Ye Zun spread his wings as far as he could in the confined space of the cave. He gave them an experimental flap, nearly knocking Kunlun over as he did so.

“I don’t know,” Ye Zun answered, sad. “I’m not sure I could climb, but maybe glide?” He turned his head a little to regard Shen Wei. “I didn’t think you’d come,” he admitted, a sense of hopelessness coming through his words.

“Of course I would come,” Shen Wei countered, heart breaking yet again. “Didi, how could I not? I’m sorry it took me so long. I’m sorry, didi.”

“Why do you look human?” Ye Zun asked.

“I learned how to shift,” Shen Wei answered. “I’ll teach you. Once we get out of here and you’re healed, I’ll teach you.”

“All freed,” Kunlun said, appearing next to Shen Wei. “Did you explain the plan to him?”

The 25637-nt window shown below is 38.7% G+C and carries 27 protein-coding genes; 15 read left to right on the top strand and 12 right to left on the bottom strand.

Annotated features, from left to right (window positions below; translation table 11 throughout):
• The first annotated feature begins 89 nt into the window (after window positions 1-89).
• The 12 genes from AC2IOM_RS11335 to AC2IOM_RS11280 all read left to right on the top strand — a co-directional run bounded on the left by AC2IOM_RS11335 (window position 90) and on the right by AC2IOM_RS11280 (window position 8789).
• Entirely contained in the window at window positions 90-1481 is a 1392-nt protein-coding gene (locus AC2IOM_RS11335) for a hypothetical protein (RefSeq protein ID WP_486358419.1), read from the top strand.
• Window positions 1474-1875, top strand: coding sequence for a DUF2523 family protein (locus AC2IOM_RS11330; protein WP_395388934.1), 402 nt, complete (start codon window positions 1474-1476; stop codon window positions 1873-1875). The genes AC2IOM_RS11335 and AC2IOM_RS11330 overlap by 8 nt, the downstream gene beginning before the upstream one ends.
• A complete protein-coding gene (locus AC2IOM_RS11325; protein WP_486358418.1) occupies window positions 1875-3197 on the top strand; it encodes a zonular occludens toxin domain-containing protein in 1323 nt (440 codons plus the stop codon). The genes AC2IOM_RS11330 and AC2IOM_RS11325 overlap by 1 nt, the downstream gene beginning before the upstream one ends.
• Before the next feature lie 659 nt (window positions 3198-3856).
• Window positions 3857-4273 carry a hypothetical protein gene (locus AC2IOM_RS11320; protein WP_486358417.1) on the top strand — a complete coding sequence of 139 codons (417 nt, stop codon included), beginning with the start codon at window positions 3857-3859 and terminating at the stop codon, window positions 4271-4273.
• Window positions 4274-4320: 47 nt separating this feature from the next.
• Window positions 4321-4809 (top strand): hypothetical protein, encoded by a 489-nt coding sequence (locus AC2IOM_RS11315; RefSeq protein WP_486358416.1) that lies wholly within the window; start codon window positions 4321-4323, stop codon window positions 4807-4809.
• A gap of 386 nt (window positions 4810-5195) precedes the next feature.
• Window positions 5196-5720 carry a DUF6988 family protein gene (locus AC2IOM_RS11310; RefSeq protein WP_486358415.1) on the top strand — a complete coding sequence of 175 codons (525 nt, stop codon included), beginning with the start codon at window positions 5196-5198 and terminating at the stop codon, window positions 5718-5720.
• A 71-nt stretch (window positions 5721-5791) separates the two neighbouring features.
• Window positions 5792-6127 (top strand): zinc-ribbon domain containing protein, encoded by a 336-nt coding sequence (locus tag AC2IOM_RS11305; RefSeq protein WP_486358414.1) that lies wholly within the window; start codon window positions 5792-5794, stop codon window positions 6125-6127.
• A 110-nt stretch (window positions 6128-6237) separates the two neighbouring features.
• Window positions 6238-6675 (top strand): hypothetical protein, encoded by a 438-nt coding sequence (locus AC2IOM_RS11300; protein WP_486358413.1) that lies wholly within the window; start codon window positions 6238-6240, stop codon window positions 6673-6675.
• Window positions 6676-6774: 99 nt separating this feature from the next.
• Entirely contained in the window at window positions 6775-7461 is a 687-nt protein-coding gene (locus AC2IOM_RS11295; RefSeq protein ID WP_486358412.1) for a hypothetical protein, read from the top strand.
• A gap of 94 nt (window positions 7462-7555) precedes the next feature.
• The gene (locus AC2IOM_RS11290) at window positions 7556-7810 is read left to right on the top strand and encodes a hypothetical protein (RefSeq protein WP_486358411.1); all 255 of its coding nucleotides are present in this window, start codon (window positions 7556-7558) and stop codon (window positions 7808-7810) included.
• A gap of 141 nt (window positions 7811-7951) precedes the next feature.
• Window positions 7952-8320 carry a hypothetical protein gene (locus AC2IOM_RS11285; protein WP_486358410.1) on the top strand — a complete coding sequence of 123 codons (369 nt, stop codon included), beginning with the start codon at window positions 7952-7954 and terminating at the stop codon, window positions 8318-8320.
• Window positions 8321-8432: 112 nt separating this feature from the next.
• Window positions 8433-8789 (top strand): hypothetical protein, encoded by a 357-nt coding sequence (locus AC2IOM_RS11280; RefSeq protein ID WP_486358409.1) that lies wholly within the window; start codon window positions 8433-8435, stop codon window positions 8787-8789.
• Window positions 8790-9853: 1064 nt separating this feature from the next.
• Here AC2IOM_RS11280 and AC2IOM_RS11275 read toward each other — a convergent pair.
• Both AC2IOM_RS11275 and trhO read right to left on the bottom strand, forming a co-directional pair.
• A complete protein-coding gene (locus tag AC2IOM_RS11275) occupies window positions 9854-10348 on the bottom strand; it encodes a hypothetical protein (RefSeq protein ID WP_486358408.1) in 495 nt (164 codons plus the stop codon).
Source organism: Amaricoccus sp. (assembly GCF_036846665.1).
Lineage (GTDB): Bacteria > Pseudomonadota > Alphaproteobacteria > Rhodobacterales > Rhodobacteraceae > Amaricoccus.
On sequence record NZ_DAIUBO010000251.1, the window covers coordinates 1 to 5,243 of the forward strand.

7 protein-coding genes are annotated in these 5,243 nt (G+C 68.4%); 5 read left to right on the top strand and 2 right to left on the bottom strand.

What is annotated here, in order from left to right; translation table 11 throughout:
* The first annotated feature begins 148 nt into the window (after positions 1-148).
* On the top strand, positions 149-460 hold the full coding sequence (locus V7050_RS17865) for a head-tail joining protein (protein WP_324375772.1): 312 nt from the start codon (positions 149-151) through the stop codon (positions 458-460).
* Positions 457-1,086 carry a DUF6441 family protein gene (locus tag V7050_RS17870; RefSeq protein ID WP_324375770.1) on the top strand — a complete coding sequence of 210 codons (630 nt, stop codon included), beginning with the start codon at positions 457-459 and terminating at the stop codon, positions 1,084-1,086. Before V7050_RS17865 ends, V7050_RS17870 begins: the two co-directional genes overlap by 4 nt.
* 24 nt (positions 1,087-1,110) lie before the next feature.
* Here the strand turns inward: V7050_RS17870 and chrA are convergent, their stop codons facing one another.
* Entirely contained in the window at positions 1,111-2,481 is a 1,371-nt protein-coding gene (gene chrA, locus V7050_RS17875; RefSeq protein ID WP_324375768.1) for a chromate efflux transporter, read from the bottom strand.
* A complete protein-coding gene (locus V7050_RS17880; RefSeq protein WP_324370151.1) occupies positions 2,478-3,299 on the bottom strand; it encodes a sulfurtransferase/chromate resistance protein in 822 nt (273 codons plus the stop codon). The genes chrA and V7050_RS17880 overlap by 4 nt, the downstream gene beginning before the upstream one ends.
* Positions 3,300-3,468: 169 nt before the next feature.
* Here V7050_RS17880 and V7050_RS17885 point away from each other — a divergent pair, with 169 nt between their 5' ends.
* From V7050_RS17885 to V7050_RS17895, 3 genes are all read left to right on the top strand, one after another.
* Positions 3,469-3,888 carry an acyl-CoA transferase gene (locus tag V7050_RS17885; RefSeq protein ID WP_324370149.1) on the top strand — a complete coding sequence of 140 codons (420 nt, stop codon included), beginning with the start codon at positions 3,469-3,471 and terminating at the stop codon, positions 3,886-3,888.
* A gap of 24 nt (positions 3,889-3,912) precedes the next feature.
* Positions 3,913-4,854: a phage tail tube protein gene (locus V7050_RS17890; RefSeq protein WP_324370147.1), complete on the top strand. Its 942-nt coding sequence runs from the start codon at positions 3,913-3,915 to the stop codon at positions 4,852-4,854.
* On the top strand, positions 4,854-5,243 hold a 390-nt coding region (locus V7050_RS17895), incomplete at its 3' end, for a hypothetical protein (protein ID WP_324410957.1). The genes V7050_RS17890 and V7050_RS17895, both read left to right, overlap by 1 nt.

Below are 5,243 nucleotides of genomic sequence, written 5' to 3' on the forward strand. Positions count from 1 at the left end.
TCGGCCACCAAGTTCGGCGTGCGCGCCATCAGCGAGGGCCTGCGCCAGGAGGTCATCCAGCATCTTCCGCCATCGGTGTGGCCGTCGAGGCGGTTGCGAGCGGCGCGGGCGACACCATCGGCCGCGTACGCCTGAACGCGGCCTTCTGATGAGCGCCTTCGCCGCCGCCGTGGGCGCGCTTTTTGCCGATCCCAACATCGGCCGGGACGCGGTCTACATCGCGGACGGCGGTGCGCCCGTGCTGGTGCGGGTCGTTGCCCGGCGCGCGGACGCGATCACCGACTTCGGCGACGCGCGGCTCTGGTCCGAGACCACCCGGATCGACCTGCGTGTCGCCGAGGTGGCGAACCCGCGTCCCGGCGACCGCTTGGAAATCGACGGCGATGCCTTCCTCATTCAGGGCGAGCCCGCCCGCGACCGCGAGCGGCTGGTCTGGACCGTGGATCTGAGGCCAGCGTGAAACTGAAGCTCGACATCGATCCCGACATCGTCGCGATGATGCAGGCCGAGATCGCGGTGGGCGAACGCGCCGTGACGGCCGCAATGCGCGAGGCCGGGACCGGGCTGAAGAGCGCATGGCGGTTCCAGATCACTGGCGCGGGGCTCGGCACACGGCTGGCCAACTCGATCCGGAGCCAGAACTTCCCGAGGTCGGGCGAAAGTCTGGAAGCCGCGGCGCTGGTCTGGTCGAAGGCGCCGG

That reminded Shen Wei of the situation at hand and he shook his head. “It won’t work,” he said before turning to Ye Zun again. “Do you remember when we played, when I would nudge you?”

Ye Zun huffed a short growl. “It would expose you,” he protested.

“I’m getting you out of here,” Shen Wei said, leaving no room for objection. “I’ll leave first and I’ll be there when you take off.”

“Gege,” Ye Zun started.

“There’s no other way, didi.”

“Uhm, Xiao Wei?” Kunlun asked, looking between them.

“He can’t fly on his own,” Shen Wei said, earning himself another low growl from Ye Zun as if he didn’t want it admitted to a third party. “So I’ll fly first once the grate is open and then help him.” He looked at the grate. “Can we open it?”